Happy people are more likely to choose creative activities

July 1, 2008

Positively creative: Happy moods encourage creativity. New research at Indiana University finds that people who are happy choose creative activities strategically in the interest of maintaining or improving their mood. Their unhappy counterparts want to improve their moods, too, but they have a bigger selection of activities — not all creative — from which to choose. “There are broader arrays of tasks that can accomplish that goal for us than there are tasks that can sustain or enhance an already positive mood,” said Edward Hirt, associate professor in the Department of Psychological and Brain Sciences at IU Bloomington. “One thing we discovered in our research is that people are aware of the fact that being creative makes them feel good, and so tasks that afford potential for creativity are particularly appealing when in a positive mood.”

Hirt and his colleagues recently published findings from three studies in the Journal of Personality and Social Psychology:

  • Happy people are more likely to choose tasks that allow for creativity. In this study, 92 participants were asked to rate a list of various tasks on several levels, such as the pleasantness of the task, how interesting the task was and how much the task allowed for creativity. Then, participants were randomly assigned to view one of three film clips that induce happy, sad or neutral feelings. Finally, researchers presented participants with the list of tasks again. Participants rated these tasks in terms of how likely or unlikely they were to do the specified activity. Researchers found that participants who were in happy moods were more likely to choose tasks they had previously rated as creative.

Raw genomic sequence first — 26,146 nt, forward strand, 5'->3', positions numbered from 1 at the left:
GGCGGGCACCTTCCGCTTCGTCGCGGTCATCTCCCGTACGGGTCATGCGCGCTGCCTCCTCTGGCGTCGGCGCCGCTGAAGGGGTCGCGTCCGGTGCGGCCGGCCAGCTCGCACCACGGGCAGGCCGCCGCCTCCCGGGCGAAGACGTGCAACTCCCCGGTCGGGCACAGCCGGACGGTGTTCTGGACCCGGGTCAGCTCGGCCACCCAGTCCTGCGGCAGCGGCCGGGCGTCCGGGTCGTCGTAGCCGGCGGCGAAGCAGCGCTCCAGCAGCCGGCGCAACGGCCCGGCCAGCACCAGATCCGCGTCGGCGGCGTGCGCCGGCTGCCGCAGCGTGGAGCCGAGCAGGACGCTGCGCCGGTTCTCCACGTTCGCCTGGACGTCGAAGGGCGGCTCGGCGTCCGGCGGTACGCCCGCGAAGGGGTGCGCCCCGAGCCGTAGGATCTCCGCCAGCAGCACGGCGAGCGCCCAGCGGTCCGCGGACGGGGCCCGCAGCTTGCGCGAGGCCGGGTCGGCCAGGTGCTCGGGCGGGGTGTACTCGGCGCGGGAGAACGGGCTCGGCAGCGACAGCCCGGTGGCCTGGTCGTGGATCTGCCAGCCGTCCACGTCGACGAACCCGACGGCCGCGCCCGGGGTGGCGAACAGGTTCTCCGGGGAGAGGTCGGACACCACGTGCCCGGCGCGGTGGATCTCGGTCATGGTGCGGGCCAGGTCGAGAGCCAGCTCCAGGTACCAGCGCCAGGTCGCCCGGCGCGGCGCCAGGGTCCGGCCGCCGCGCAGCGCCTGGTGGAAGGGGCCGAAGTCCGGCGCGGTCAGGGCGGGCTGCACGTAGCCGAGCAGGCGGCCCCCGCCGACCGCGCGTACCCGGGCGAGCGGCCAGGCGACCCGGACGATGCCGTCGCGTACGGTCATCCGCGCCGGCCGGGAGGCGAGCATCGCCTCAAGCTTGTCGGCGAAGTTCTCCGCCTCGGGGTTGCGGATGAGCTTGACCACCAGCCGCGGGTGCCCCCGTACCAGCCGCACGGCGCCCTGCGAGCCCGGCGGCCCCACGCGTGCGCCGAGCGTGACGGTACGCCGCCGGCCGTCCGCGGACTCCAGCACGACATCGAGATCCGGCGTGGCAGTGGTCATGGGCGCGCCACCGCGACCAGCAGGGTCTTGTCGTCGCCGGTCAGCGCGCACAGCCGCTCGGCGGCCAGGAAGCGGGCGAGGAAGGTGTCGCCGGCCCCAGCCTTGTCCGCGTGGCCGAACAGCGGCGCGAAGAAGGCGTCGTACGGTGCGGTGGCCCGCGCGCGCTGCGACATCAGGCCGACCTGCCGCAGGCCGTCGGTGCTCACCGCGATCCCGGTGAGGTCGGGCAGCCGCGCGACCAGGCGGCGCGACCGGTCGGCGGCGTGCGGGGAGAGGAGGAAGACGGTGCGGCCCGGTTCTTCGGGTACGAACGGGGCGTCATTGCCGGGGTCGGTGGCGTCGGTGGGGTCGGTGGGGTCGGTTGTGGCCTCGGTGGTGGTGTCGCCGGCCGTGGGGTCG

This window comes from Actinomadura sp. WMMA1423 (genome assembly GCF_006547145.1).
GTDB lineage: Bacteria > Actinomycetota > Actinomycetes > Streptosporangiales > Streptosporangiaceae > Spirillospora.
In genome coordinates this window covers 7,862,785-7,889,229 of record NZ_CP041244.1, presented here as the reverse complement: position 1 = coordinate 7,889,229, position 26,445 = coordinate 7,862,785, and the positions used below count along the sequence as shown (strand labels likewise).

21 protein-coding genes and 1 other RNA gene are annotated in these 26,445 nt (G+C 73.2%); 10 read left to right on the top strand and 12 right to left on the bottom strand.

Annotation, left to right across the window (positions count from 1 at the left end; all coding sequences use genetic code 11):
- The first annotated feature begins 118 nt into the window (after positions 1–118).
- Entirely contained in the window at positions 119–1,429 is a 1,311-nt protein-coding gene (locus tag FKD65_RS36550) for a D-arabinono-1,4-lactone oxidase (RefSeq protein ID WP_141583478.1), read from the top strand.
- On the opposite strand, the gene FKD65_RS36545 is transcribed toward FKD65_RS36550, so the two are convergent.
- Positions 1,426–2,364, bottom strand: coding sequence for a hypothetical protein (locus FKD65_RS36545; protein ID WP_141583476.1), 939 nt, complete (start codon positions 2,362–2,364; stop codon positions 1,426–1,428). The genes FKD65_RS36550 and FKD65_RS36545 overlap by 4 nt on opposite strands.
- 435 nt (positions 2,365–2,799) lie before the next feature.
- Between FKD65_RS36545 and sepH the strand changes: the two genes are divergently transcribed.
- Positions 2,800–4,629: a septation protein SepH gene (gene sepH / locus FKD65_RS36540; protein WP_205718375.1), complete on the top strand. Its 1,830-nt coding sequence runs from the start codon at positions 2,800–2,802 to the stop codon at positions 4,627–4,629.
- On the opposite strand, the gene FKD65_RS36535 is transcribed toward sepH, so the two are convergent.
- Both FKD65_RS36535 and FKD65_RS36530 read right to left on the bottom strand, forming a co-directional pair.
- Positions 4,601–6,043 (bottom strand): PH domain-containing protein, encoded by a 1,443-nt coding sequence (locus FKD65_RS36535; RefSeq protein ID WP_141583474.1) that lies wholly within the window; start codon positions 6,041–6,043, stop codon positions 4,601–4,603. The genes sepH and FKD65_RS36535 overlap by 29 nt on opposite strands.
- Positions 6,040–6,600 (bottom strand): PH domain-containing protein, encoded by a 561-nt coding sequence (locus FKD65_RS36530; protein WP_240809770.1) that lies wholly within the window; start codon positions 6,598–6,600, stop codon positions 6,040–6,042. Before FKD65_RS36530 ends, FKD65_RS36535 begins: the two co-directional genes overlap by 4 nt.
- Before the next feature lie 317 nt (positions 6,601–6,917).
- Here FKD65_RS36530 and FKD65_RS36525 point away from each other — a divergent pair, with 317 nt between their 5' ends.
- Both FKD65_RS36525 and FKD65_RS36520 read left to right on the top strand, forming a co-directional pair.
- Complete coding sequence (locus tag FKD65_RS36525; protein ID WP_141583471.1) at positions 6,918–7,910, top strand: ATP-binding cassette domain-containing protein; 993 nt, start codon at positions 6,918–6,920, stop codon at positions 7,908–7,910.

• Happy people are more likely to use creative means to transform unpleasant tasks into more enjoyable experiences. In this second study, researchers wanted to explore whether happy people were able to perform creatively when presented with a not-so-pleasant task. In this case, they were asked to produce a list of causes of death. Participants in a happy mood provided more sensationalistic and cartoon-like answers such as “spontaneous combustion,” “Chinese water torture,” or “ritual sacrifice.” Participants in the negative or neutral mood group listed strictly realistic, text-book like ways of dying, such as cancer or a stroke.
  • Happy people who believed their mood was not susceptible to change were less likely to engage in creative activities than happy people who believed their mood could change. In the third study, researchers wanted to provide evidence that people in happy moods participated in creative tasks strategically in order to maintain or improve their pleasant moods. Participants were assigned to one of two groups. Individuals assigned to the mood-freezing group believed their mood was not susceptible to change. Individuals in the nonmood-freezing condition believed their mood could change. The mood manipulation was accomplished via the alleged effects of an aromatherapy candle. Participants in the mood-freezing group were told that the candle had a mood-freezing side effect — their mood would stay the same for a fixed period of time. These participants, believing they could not improve their happy mood, were less likely to choose creative tasks than those in the nonmood-freezing group, providing evidence that happy people choose creative tasks in the hopes of influencing their mood.

Co-authors of this study are Erin Devers from IU and Sean McCrea from the University of Konstanz. A copy of the study is available here: http://www.indiana.edu/~iunews/Hirt.pdf

Source: Indiana University

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